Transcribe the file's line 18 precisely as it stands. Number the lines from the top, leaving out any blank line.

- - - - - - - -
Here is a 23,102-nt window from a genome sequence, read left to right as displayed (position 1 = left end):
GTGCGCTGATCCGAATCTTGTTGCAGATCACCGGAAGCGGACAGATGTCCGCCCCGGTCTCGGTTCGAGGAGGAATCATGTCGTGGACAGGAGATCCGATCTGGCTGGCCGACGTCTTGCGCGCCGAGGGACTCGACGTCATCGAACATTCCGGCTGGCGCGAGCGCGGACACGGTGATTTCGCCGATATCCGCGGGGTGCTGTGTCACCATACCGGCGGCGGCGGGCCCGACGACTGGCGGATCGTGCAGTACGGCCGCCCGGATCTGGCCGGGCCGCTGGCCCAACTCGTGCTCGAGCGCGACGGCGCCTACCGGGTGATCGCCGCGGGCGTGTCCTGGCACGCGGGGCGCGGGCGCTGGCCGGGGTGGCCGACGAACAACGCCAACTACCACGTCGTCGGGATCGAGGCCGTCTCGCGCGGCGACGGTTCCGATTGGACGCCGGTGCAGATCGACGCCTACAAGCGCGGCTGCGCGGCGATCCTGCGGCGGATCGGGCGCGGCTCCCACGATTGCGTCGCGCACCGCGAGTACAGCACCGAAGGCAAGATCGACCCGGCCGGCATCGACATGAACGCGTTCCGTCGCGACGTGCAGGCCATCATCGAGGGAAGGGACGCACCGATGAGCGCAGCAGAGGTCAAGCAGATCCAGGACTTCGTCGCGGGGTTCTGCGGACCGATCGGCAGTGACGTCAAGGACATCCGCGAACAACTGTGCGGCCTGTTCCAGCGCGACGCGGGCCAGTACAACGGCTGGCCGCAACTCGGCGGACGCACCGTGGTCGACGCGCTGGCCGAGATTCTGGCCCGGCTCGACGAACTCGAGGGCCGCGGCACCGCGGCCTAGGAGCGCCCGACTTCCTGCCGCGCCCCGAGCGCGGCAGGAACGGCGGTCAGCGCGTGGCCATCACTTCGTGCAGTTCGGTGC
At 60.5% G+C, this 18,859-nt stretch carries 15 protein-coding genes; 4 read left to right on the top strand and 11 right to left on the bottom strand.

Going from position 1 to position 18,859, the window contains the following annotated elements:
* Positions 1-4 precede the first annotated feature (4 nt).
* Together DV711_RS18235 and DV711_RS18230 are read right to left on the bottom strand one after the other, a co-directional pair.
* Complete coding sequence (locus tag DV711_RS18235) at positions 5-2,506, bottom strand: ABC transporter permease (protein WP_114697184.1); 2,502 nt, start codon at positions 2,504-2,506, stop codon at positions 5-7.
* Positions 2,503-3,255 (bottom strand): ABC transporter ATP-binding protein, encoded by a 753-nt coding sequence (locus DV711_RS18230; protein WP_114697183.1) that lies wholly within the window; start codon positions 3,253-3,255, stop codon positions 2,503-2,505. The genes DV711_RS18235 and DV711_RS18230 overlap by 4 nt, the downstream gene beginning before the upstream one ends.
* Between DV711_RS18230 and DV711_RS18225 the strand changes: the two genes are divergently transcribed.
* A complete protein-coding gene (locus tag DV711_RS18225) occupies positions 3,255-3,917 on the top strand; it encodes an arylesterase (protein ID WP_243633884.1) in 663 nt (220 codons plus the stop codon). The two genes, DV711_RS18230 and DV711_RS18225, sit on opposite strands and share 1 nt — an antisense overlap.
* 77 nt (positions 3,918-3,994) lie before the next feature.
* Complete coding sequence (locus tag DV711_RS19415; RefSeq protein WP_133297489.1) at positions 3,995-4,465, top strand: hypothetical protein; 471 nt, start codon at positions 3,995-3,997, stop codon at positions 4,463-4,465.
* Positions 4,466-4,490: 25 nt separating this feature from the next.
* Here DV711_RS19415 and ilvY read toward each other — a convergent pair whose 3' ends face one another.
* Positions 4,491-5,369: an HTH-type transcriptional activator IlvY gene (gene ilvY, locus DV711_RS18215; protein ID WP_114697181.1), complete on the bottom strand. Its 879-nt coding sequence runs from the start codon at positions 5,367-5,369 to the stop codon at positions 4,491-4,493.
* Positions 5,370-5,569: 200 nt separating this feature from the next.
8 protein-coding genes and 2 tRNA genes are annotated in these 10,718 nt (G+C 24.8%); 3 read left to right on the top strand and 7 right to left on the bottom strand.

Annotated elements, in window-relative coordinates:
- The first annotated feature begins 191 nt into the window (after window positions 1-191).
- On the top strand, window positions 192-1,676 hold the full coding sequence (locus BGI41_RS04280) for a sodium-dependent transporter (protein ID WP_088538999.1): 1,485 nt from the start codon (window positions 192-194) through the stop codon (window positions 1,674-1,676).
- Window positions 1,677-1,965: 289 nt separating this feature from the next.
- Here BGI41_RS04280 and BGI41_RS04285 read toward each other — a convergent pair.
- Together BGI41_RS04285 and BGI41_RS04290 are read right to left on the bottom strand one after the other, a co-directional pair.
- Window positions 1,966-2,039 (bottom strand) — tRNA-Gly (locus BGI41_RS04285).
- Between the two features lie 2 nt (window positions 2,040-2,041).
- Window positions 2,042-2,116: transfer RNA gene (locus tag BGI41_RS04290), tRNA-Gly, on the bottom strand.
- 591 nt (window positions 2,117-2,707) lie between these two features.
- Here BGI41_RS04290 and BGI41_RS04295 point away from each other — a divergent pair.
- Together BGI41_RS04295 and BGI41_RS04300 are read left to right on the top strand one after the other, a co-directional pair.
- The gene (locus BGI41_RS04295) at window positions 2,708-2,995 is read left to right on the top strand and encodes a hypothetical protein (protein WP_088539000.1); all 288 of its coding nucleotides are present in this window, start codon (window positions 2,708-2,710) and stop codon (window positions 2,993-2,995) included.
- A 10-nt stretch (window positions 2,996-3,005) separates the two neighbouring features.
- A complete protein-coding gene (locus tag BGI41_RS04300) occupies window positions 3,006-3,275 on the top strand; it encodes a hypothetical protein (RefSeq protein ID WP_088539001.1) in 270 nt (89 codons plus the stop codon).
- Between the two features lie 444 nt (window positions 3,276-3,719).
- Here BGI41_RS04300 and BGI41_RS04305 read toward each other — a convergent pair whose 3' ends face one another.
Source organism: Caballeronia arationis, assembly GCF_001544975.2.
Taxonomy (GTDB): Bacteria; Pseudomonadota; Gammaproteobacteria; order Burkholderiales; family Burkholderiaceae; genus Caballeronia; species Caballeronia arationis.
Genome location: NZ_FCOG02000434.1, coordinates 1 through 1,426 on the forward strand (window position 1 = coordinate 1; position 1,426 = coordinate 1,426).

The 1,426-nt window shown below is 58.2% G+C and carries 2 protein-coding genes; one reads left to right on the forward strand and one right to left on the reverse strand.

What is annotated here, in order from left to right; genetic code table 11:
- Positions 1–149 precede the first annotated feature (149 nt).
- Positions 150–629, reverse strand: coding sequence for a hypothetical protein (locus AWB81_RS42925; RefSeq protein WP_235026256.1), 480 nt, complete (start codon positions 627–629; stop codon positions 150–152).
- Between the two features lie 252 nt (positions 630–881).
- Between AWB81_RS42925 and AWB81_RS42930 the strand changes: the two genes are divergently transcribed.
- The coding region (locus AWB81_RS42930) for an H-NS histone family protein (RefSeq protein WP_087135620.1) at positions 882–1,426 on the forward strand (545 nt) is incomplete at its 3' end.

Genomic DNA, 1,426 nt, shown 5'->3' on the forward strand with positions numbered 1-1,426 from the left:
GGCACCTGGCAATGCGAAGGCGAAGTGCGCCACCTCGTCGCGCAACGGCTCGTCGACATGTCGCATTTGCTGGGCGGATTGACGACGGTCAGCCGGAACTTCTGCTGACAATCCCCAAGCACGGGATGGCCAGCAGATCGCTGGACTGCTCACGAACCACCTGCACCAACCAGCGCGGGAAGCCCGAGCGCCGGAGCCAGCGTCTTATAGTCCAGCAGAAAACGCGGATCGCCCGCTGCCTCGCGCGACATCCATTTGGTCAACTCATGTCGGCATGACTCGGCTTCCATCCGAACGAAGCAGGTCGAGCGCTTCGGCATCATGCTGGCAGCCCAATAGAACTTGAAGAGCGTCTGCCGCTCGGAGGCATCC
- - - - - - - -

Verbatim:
Annotated elements, in window-relative coordinates: